Philosophical critique exposes flaws in medical evidence hierarchies

Rankings of research reliability are logically untenable, an in-depth analysis concludes

graphic of an evidence hierarchy

Evidence hierarchies, one version shown, classify types of studies according to the strength of evidence they provide. But a recent paper challenges the assumptions behind these hierarchies.

T. Tibbitts

Immanuel Kant was famous for writing critiques.

He earned his status as the premier philosopher of modern times with such works as Critique of Pure Reason, Critique of Practical Reason and Critique of Judgment. It might have been helpful for medical science if he had also written a critique of evidence.

Scientific research supposedly provides reliable evidence for physicians to apply to treating patients. In recent years “evidence-based medicine” has been the guiding buzzword for clinical practice. But not all “evidence” is created equal. So many experts advocate the use of an evidence hierarchy, a ladder or pyramid classifying different types of studies in the order of their evidentiary strength. Anecdotes, for instance, might occupy the lowest level of the evidence pyramid. At the apex you’d typically find randomized controlled clinical trials, or perhaps meta-analyses, which combine multiple studies in a single analysis.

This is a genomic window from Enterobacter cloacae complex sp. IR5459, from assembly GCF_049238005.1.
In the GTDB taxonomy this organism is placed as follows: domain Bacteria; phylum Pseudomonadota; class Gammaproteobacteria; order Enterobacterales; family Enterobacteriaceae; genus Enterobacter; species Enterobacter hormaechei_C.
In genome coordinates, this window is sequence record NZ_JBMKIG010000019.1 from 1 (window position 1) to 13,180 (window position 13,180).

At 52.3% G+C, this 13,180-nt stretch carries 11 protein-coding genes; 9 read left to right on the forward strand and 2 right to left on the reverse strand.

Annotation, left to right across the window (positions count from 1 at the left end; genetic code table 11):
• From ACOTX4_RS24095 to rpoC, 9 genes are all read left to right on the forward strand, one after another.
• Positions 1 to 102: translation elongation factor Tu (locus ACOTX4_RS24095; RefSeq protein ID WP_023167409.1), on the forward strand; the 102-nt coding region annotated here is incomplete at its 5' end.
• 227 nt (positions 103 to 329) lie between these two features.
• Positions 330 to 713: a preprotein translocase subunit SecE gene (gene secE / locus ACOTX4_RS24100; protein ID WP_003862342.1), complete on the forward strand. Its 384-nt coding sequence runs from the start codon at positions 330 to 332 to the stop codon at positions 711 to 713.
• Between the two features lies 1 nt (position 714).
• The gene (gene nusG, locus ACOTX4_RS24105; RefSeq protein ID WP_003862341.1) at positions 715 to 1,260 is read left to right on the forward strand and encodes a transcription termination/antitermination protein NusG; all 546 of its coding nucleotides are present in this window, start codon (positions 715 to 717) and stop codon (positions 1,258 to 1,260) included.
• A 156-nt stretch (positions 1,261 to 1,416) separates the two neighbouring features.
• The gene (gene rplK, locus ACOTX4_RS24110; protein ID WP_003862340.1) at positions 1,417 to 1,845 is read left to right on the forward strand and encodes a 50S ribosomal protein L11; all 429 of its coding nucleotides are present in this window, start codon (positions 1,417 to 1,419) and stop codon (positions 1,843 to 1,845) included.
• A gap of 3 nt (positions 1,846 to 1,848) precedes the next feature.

Kant died in 1804, so it’s hard to say what he would have thought about evidence hierarchy pyramids. But at least one modern-day philosopher thinks they’re bunk.

In a Ph.D. thesis submitted in September 2015 to the London School of Economics, philosopher of medicine Christopher Blunt analyzes evidence-based medicine’s evidence hierarchies in considerable depth (requiring 79,599 words). He notes that such hierarchies have been formally adopted by many prominent medicine-related organizations, such as the World Health Organization and the U.S. Preventive Services Task Force. But philosophical assessment of such hierarchies has generally focused on randomized clinical trials. It “has largely neglected the questions of what hierarchies are, what assumptions they require, and how they affect clinical practice,” Blunt asserts.

Throughout his thesis, Blunt examines the facts and logic underlying the development, use and interpretation of medical evidence hierarchies. He finds that “hierarchies in general embed untenable philosophical assumptions….” And he reaches a sobering conclusion: “Hierarchies are a poor basis for the application of evidence in clinical practice. The Evidence-Based Medicine movement should move beyond them and explore alternative tools for appraising the overall evidence for therapeutic claims.”

Each chapter of Blunt’s thesis confronts some aspect of evidence hierarchies that suggests the need for skepticism. For one thing, dozens of such hierarchies have been proposed (Blunt counts more than 80). There is no obvious way to judge which is the best one. Furthermore, developers of different hierarchies suggest different ways of interpreting them. Not to mention that various hierarchy versions don’t always agree on what “evidence” even means or what “counts” as evidence.